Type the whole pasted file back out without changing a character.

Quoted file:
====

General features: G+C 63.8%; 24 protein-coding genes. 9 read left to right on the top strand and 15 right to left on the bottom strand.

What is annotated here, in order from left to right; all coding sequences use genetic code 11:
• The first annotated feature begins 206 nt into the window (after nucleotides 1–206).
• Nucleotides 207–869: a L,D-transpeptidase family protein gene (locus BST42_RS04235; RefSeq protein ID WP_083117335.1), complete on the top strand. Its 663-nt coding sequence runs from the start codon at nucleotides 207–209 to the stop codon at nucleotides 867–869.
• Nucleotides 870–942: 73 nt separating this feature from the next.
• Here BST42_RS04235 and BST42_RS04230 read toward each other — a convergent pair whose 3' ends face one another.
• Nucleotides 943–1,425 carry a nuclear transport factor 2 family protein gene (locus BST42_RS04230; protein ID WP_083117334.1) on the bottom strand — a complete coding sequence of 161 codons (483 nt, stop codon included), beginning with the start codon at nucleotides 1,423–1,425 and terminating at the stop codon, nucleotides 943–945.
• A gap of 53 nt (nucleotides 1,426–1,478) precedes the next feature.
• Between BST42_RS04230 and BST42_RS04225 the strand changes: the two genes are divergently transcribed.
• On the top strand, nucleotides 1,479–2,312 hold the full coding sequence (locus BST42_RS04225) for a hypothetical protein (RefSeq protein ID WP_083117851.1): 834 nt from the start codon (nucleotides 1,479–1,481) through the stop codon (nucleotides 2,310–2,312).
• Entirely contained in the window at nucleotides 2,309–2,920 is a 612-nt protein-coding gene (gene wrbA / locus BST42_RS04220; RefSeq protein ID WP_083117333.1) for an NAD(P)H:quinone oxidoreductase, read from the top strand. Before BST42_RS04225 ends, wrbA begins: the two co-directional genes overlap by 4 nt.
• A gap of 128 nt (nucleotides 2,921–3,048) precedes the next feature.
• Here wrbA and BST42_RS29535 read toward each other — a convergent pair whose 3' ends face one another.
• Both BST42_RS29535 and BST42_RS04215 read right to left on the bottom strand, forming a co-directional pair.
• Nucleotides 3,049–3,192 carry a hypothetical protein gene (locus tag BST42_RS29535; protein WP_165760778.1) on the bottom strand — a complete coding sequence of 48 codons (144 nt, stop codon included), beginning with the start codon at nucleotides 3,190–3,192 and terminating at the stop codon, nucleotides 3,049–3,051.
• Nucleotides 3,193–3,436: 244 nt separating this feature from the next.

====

General features: G+C 63.8%; 24 protein-coding genes. 9 read left to right on the top strand and 15 right to left on the bottom strand.

What is annotated here, in order from left to right; all coding sequences use genetic code 11:
• The first annotated feature begins 206 nt into the window (after nucleotides 1–206).
• Nucleotides 207–869: a L,D-transpeptidase family protein gene (locus BST42_RS04235; RefSeq protein ID WP_083117335.1), complete on the top strand. Its 663-nt coding sequence runs from the start codon at nucleotides 207–209 to the stop codon at nucleotides 867–869.
• Nucleotides 870–942: 73 nt separating this feature from the next.
• Here BST42_RS04235 and BST42_RS04230 read toward each other — a convergent pair whose 3' ends face one another.
• Nucleotides 943–1,425 carry a nuclear transport factor 2 family protein gene (locus BST42_RS04230; protein ID WP_083117334.1) on the bottom strand — a complete coding sequence of 161 codons (483 nt, stop codon included), beginning with the start codon at nucleotides 1,423–1,425 and terminating at the stop codon, nucleotides 943–945.
• A gap of 53 nt (nucleotides 1,426–1,478) precedes the next feature.
• Between BST42_RS04230 and BST42_RS04225 the strand changes: the two genes are divergently transcribed.
• On the top strand, nucleotides 1,479–2,312 hold the full coding sequence (locus BST42_RS04225) for a hypothetical protein (RefSeq protein ID WP_083117851.1): 834 nt from the start codon (nucleotides 1,479–1,481) through the stop codon (nucleotides 2,310–2,312).
• Entirely contained in the window at nucleotides 2,309–2,920 is a 612-nt protein-coding gene (gene wrbA / locus BST42_RS04220; RefSeq protein ID WP_083117333.1) for an NAD(P)H:quinone oxidoreductase, read from the top strand. Before BST42_RS04225 ends, wrbA begins: the two co-directional genes overlap by 4 nt.
• A gap of 128 nt (nucleotides 2,921–3,048) precedes the next feature.
• Here wrbA and BST42_RS29535 read toward each other — a convergent pair whose 3' ends face one another.
• Both BST42_RS29535 and BST42_RS04215 read right to left on the bottom strand, forming a co-directional pair.
• Nucleotides 3,049–3,192 carry a hypothetical protein gene (locus tag BST42_RS29535; protein WP_165760778.1) on the bottom strand — a complete coding sequence of 48 codons (144 nt, stop codon included), beginning with the start codon at nucleotides 3,190–3,192 and terminating at the stop codon, nucleotides 3,049–3,051.
• Nucleotides 3,193–3,436: 244 nt separating this feature from the next.